The question is, has Russia managed to do enough to reduce the forces in Syria? The struggle is not over and Russian influence in Syria is allied with its military force on the ground. Putin wants to reduce Russian military commitment, ideally through a political process in which he will act as master of ceremonies.
So Putin again had his diplomatic ushanka, as host of Bashar Assad, and then of Presidents Erdogan and Rouhani, all in Sochi. He has met Erdogan three times in November so far. Putin can also engender a process of Sochi, a meeting in the Russian bosom of the disparate Syrian actors, both loyal and opposition, but for the moment is at least waiting. The Russian leader is demonstrating his growing influence in the Middle East and on the world stage, largely at the expense of the USA. UU
Putin's actions have prompted supporters of the Syrian opposition to the action, as well as other actors who fear a process of Russian ownership. Saudi Arabia has coaxed the Syrian opposition into a single joint grouping that unifies the Riyadh and Moscow platforms under new leadership. The revised leadership of the Negotiations Committee (HNC) is much more credible and pragmatic.
Crucially, the HNC has stated that it will go to Geneva this week for the eighth round without preconditions, particularly about the immediate fate of Assad. One of the opposition supporters, President Erdogan, has also said he would not rule out a meeting with Assad.
It was not only the opposition that had to act together. The UN special envoy, Staffan De Mistura, rushed to Riyadh to help boost a unique opposition platform and to push forward the Geneva process he oversees. The EU also fears that a Sochi process will replace Geneva. His statement was clear: "The EU reaffirms the primacy of the Geneva process led by the UN".
Saudi Arabia has coaxed the Syrian opposition into a single joint grouping that unifies the Riyadh and Moscow platforms under new leadership.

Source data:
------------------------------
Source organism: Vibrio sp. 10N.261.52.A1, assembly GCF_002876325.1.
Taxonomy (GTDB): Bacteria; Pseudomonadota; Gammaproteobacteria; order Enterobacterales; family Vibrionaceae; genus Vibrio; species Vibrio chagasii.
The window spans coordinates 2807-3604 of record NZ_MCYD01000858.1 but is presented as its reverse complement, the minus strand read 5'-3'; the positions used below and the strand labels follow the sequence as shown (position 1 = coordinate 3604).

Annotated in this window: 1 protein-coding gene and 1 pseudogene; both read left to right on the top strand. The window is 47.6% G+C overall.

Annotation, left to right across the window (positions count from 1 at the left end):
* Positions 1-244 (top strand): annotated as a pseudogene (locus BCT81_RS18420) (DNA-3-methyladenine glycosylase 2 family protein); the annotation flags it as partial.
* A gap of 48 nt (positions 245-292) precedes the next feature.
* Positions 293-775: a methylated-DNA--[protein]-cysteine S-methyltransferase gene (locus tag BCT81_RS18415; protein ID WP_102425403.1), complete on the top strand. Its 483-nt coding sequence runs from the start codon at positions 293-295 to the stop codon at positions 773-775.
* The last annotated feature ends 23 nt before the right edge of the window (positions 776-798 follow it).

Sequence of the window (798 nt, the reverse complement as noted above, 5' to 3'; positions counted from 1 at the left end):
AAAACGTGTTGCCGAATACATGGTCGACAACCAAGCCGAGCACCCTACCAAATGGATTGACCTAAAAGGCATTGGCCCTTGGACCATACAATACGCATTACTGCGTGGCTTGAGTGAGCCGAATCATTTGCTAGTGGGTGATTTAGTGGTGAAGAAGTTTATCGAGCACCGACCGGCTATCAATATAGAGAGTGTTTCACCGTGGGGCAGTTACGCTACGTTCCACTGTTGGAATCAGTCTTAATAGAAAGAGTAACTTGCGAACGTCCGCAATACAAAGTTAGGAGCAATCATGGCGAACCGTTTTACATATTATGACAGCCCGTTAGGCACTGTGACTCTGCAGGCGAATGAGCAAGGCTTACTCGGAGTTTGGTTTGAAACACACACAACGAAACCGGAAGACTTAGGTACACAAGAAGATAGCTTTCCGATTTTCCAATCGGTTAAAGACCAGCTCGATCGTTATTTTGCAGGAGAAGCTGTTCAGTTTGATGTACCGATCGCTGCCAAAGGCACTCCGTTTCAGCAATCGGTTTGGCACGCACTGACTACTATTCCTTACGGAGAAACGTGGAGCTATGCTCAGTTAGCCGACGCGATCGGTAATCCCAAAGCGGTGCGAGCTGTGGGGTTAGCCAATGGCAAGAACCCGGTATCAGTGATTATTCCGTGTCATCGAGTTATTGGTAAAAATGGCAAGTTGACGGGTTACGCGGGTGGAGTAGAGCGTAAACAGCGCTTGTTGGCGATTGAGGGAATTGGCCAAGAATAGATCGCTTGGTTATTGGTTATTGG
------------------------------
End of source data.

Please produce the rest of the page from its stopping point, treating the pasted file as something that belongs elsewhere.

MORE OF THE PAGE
Where does this leave the regime? So far, Assad could treat Geneva as a game, counting on opposition divisions and unrealistic demands that his main sponsors, Russia and Iran, would never force him to accept. Has this changed? The regime has been stripped of its excuses for not negotiating as it faces a united platform that has not made the elimination of the president a precondition for any transition process. Ideally, Assad would prefer not to have any process, especially one in which he finally has to make concessions. This may explain why the regime's position on Monday was not to attend.
The personal position of Assad is much weaker than that of some in the West, especially the followers of the "best devil you know", they realize. When Assad was summoned to Sochi, he was like a servant who came to listen to the instructions of his teacher. Putin took Assad to a meeting of Russian generals without any member of his entourage to accompany him. The message was clear. It was not a meeting of equals.
Putin has always seen Assad as disposable, barely impressed with the talents of the Syrian leader. His red line was that it should be him, not the United States or any other state, who determines who leads his "client" state. The difference 12 months ago is that Putin has a US president apparently more than willing to consent to this and whose administration has admitted that Assad's departure is no longer his main objective.
But Putin does not have everything in his way either. It has not been able to marginalize Iran, and the Syrian regime has successfully played the two powers against each other. Russia can not pay for the Syrian reconstruction that it knows is necessary for any stabilization. The financial muscle of the EU will be necessary. China may be a player in a reconstruction process, but Chinese Foreign Minister Wang Yi was also clear that he expected the Syrian regime to make concessions: "China hopes that the Syrian side can seize the opportunity, show flexibility and promote dialogue and negotiation to achieve substantive results. "
For the time being, Putin can go along with a revived Geneva process, with a Sochi process to appeal if this does not work. It has been delayed, it seems February. The focus is on future elections and drafting a new constitution, with the likelihood that Assad will remain in power at least until they can take place. Preparations for elections that are even credible internationally will require between 18 and 24 months.
Putin has certainly energized diplomatic action on Syria. Skeptics will present powerful arguments about the major unresolved issues, which include the ongoing fighting on the ground, the future of Idlib and the tensions over Kurdish aspirations that Turkey is determined to thwart. But, in spite of all that, there is a new opening to end this endless conflict, which could be successful if all those involved started working for the future of Syria and the Syrians and not their narrow interests.
– Chris Doyle is director of the Council for the Arab-British Understanding (CAABU), based in London. He has worked with the council since 1993 after graduating with first-clbad honors in Arabic and Islamic studies at the University of Exeter. Twitter: @Doylech